Apr 4, 2007 6:06am
Apropos of a comment made about What's Become of the Baby.
It is well known that Jerry and Phil remixed Anthem of the Sun and Aoxomoxoa in 1972. The theory was that these two l.p.s were overindulgent. After all, the scrapped the
original tapes of Aoxomoxoa when they got their acid "drenched hands on the first 16 track. Jerry later commented that they felt obligated to use each and every track available.
I think revisionist art is a sham. The finished products in each case represented the sum of all the parts that went into them--all the tapes and studio tinkering for Anthem, and all the subtle layers of Aoxomoxoa. Stripping the former of what might have seemed pretentious doesn't save the work from the same criticisms it originally received; nor does it present and improved product. Same for Aoxomoxoa. The subtle
bits and pieces helped make that l.p0.--and Anthem--an acid lover's delight. Whoa--did you hear that? Doin' that Rag, for example, lost the puntuating chords from Baby (wha) Louise (wha)--the undercutting slide notes that gave an extra urgency and trippimess to the song. I guess Jerry felt that the new Dead was a clean Dead--the use of multitracking on American Beauty is all careful texturing of delicate instruments and voices which blend into a choir like harmony.
But Anthem and Aoxomoxoa were balls out trippy, as were the songs.
Besides, you cannot clean up and prettify a song that goes:
Waves of violet go crashing and laughing
Rainbow winged singing birds fly round the sun
Sunbells rain down in a liquid profusion
Mermaids on porpoises draw up the dawn
What's become of the baby
This cold December morning?
frozen in their flight
drifting to the earth
remnants of forgotten dreaming
answer comes there none
Go to sleep you child
Dream of never ending always
Panes of crystal
Eyes sparkle like waterfalls
lighting the polished ice caverns of Khan
But where in the looking-glass fields of illusion
wandered the child who was perfect as dawn?
What's become of the Baby
this cold December morning?
rhythms of the sun
all the world revolves
captured in the eye of Odin
Pray where are you now?
All Mohammed's men
blinded by the sparkling water
Sheherazade gathering stories to tell
from primal gold fantasy petals that fall
But where is the child
who played with the sun chimes
and chased the cloud sheep
to the regions of rhyme?
cries the south wind
Lost in the regions of lead
Shackled by chains of illusion
Delusions of living and dead
The remix goes:
Once upon a time there was a baby.
It got lost.
His parents were too stoned to notice
him crawling down the stairs
and getting into a cab.
Everyone was scared.
They posted its picture on a milk carton.
He made the cover of the Enquirer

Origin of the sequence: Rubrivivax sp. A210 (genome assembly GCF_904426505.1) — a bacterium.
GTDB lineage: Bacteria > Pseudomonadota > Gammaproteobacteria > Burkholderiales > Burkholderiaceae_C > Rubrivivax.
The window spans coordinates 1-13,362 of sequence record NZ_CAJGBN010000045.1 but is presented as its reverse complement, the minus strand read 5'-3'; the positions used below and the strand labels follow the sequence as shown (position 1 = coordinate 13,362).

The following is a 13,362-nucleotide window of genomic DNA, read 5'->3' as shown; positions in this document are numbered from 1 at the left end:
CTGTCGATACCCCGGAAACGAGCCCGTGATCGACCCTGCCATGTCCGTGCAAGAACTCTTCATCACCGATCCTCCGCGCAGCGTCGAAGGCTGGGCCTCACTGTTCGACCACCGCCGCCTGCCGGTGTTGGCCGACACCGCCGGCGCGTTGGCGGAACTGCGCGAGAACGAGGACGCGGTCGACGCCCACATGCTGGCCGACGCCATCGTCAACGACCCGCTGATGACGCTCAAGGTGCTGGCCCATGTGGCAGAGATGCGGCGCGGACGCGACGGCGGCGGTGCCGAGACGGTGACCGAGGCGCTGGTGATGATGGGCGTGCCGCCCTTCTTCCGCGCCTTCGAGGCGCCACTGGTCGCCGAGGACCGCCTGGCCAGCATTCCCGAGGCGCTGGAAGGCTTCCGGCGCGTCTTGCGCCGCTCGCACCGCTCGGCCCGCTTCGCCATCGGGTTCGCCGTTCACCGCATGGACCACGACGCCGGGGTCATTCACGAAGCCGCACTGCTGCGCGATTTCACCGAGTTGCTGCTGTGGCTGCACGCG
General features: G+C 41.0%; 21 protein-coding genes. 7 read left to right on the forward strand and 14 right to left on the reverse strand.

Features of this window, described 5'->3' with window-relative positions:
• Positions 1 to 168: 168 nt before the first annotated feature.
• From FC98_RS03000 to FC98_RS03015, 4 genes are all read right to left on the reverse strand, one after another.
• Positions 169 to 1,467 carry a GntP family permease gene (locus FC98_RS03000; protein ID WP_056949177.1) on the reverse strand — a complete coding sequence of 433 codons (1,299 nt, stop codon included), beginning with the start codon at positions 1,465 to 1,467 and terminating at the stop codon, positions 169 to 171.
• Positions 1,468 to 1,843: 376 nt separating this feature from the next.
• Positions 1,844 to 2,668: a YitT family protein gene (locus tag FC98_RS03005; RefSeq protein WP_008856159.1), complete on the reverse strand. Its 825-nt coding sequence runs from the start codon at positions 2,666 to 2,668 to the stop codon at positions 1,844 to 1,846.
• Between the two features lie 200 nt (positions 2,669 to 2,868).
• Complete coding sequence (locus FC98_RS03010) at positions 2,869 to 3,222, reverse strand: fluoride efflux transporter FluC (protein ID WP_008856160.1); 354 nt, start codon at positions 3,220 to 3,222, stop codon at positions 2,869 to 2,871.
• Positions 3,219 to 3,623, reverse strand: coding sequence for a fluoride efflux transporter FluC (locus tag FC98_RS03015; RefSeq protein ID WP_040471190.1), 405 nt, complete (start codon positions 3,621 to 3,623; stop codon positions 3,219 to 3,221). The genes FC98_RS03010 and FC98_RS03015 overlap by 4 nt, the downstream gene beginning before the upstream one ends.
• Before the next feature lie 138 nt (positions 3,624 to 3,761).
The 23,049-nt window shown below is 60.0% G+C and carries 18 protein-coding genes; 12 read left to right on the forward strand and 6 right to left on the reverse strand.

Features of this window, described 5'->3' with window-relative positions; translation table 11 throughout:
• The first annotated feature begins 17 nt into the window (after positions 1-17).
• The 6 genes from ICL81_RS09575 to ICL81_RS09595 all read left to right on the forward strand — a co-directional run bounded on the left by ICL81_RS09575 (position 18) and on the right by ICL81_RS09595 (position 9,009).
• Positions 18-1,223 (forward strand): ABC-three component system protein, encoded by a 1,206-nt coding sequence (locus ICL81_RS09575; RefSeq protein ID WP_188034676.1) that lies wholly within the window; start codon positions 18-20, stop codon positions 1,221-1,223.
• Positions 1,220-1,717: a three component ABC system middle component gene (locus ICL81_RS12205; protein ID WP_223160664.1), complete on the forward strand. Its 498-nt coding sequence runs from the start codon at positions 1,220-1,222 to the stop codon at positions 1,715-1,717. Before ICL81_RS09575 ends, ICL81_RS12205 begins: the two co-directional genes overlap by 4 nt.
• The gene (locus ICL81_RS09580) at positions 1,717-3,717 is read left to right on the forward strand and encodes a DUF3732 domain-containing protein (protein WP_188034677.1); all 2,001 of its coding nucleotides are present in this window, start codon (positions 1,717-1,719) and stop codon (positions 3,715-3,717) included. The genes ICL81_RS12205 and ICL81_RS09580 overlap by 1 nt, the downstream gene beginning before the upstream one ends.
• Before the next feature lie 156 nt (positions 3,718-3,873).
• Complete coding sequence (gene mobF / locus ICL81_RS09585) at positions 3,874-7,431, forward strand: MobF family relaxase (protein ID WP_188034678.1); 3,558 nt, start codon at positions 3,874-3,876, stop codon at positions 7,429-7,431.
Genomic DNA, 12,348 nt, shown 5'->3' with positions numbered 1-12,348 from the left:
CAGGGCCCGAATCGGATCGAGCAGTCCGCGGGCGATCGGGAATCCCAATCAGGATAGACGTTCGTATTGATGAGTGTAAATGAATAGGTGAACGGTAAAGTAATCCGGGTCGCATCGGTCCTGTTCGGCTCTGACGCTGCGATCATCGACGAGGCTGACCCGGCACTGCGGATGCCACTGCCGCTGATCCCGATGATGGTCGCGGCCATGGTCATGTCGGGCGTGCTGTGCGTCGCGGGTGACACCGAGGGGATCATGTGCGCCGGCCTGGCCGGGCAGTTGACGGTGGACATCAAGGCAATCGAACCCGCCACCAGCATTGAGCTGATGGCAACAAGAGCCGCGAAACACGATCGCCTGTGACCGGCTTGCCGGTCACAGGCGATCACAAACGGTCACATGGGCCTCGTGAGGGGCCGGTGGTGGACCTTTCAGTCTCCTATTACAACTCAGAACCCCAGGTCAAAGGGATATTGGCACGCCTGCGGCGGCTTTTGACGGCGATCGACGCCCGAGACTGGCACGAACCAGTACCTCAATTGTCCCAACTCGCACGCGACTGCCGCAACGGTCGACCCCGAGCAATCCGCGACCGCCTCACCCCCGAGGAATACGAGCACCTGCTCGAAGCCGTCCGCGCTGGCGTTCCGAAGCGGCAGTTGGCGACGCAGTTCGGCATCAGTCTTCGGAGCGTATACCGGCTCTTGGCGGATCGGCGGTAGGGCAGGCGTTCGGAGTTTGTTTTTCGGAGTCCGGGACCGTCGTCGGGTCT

And was featured on Nancy Grace.
"Amber alert," they cried.
"Our poor child has been snatched."
But little did they know, he just
lit out for the Haight.
What's become of the baby?
He got tired of all the drugs
and the crazy deadheads who
worshipped a sugar magnolia.
And so he took his thumb out of his mouth]
and waved it high and headed south.
What's become of the baby?
He's running for Congress soon.
Apr 4, 2007 8:23am
Re: original mixes?
Maybe even grams.
Then again, that would be foolhardy, even by those fun-filled late '60's standards
I had a first issue copy of Aoxomoxoa, albeit one that was in horrible condition, probably used as everything from a rolling tray to a frisbee. Back in the summer of '77, Dad got relocated, and we had to move from East Bay California suburbia to rural Illinois. It wasn't long before the stash ran dry, so my brother and I ventured townward in search of the kind. A small faction of unkempt longhairs was discovered loitering in the parking lot of the public library. It looked to be the best place to hook up. We introduced ourselves with an explanation of our plight, and one of them was sympathetic. A drive to the apartment where he lived with his mother resulted in about a quarter ounce of veritable ditch weed, but it was better than nothing.
I don't remember the particulars of the conversation, but as usual, I eventually manipulated it toward my favorite subject, that of a certain San Francisco-borne rock-n-roll band. To my amazement, the dude was not only familiar with them, he said he had one of their albums, called "Cosmic Charlie."
And he gave it to me. Damned generous of him, but it didn't stop there.
We were really only expecting a couple of joints, and when he produced the bag with an asking price of $10.00, we sheepishly told him that we only had $3.98 in our pockets. He thought about it, said, "That's cool," but then reconsidered, saying, "Just make it $2.98. I won't take a man's last dollar." It was sad news to me when I learned about 10 years later that he had been killed in some kind of freak industrial mishap in Texas. I listened to Cosmic Charlie that night in his memory.